After we sold out of our 2020 subscription, we received quite a few messages from customers who were disappointed to have missed it. We felt really bad. So we decided to produce an extra 500 Collectors boxes.
Those boxes will not be ready before April but if you don’t mind receiving your Collectors box a few months into your subscription, then this is for you.
Each month and for 12 months, you will:
On Month 4 you will receive our first Limited Edition Subscription box.
The Subscription fee is $34 a month. Free shipping on all monthly boxes.Subscribe now
If you’re an experienced perfume owner, then you’ll be aware of the reduced potency of your perfume or cologne over time. You may have even noticed that it’s suddenly started to smell a little “off.”
Well, the bad news is that that - yes, fragrances can go bad, and they do have an expiration date. However, there are ways to figure out the state of your perfume as well as ways to store your fragrance so that you can keep it in operating conditions for as long as possible.
In today’s blog, we’ll be covering the fundamentals of perfume and cologne lifespans, how to tell if your fragrance has gone bad, and how to store your perfumes to ensure a longer life.
So, to answer the question you, no doubt, typed into Google - yes, perfume and cologne can go bad. However, it should be said that the lifespan of a perfume depends heavily on the chemical makeup of the scent.
In many cases, a fragrance won’t have a definite expiration date, which is why you won’t see any expiration dates mentioned on the bottle beyond a batch code or POA (Period After Opening). However, some fragrances can start to decay as soon as one year after being bottled. In other cases, perfumes can last up to ten years after being bottled.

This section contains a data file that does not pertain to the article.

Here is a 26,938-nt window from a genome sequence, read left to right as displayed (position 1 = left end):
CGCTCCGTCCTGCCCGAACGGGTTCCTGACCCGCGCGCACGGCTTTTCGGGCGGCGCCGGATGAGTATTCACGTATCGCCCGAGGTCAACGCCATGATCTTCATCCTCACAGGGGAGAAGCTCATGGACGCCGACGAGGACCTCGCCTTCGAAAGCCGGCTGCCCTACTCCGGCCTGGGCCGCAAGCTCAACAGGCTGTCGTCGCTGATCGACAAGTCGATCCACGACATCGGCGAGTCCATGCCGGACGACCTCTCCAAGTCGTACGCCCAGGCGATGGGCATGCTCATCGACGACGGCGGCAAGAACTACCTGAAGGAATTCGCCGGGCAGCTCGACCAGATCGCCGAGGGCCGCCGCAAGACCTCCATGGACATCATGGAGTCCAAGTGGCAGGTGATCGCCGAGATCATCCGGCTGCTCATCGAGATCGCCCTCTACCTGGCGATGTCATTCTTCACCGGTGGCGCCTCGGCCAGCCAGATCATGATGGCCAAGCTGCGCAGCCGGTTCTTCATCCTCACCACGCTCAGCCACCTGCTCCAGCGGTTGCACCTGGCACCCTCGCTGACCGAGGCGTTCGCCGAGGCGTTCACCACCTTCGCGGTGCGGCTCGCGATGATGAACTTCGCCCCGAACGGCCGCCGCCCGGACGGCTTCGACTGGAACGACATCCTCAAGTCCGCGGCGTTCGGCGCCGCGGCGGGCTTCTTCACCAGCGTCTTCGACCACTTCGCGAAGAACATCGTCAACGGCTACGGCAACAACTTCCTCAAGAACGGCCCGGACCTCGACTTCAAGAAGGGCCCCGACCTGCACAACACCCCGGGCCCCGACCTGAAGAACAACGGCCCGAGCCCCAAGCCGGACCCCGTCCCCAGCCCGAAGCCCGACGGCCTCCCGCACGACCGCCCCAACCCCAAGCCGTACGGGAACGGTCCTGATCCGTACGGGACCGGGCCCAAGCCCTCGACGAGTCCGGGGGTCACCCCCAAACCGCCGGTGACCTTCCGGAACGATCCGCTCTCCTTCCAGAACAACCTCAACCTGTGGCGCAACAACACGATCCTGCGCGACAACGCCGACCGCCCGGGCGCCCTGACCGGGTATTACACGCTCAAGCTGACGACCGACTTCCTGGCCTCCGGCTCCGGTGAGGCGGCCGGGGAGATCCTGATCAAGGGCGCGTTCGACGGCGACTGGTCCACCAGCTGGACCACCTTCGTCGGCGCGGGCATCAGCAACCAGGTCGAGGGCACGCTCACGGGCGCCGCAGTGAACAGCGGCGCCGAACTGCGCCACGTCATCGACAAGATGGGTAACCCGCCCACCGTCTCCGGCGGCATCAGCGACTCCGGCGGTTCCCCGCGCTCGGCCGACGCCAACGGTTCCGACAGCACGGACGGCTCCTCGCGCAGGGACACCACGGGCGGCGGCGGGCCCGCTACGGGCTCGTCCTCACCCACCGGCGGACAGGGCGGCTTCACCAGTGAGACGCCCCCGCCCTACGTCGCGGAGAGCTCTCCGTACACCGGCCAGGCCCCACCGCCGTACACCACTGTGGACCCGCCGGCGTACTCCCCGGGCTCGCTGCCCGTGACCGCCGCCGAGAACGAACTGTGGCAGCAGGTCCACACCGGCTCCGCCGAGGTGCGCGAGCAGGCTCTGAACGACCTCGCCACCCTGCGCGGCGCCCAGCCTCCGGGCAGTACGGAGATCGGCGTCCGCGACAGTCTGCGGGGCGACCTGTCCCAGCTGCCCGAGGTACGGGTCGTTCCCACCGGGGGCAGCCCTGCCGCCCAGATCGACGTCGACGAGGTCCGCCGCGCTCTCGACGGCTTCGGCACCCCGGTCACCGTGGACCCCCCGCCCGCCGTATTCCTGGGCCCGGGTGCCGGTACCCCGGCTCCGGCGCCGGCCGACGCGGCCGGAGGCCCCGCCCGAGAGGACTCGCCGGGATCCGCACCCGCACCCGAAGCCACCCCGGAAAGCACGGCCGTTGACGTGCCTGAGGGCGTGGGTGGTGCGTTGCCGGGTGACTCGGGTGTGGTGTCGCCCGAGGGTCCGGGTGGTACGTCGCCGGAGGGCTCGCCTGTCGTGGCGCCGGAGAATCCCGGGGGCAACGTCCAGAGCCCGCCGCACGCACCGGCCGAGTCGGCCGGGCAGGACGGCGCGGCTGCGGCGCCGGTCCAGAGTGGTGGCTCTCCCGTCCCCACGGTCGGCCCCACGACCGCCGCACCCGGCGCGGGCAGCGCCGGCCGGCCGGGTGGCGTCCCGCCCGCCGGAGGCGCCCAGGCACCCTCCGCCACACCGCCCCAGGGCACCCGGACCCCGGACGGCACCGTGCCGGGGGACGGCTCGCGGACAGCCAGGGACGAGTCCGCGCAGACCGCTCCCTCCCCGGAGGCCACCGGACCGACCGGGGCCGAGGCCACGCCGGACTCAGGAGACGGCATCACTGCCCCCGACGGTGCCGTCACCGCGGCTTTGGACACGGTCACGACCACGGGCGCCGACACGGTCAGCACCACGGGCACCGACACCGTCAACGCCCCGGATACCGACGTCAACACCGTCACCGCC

Generally speaking, though, the average lifespan you can expect from perfume or cologne is around the three-to-five-year mark.
It’s commonly believed that perfumes with heavier base notes will typically last longer than average. This makes sense because the base note is the part of the fragrance that lasts the longest on the skin and is usually a fairly rich component in itself, with ingredients like amber and oak being good examples.
In contrast, perfumes with a stronger emphasis on floral or citrus scents will have a shorter shelf life, as these typically tend toward top notes, which are designed to last only a relatively brief time.
The most obvious method to check if your perfume has gone off is to smell the perfume itself. Decaying perfumes will typically lose their aromatic luster and may even change in smell over time. Having a sniff of the bottle is easily the most efficient way to figure out if it’s gone bad. If the fragrance has a hint of vinegar to it, it’s probably past the point of no return.
Another way to tell is to look at the color of the perfume itself. Usually, an expired fragrance will darken in color as the alcohol in the bottle dissipates, leaving a darker, more concentrated substance behind.
For many perfumes, storage is vital to keep them alive for as long as possible.
It is crucial to keep your fragrances away from areas where there are large fluctuations between hot and cold temperatures. So, while it's common to store perfumes in the bathroom, it's arguably one of the worst spots to store them when you have a shower.
Keeping your perfumes away from direct sunlight is crucial as well, which can heat your perfume and cause the chemical structure of the fragrance to break down completely. Conversely, storing your perfume in a cold zone can be detrimental, as the fluctuation from cold to tepid temperatures can damage the perfume further.
Instead, we’d heavily advise keeping your perfume in a stable, relatively cool, and dry space that keeps its exposure to sunlight and air at a minimum. If you have the original container or packaging, then try to keep the fragrance in there in between uses.
That’s it for today’s blog, be sure to check back in the week as we delve deeper into the exciting world of luxury barrel-aged scents for the home and personal use.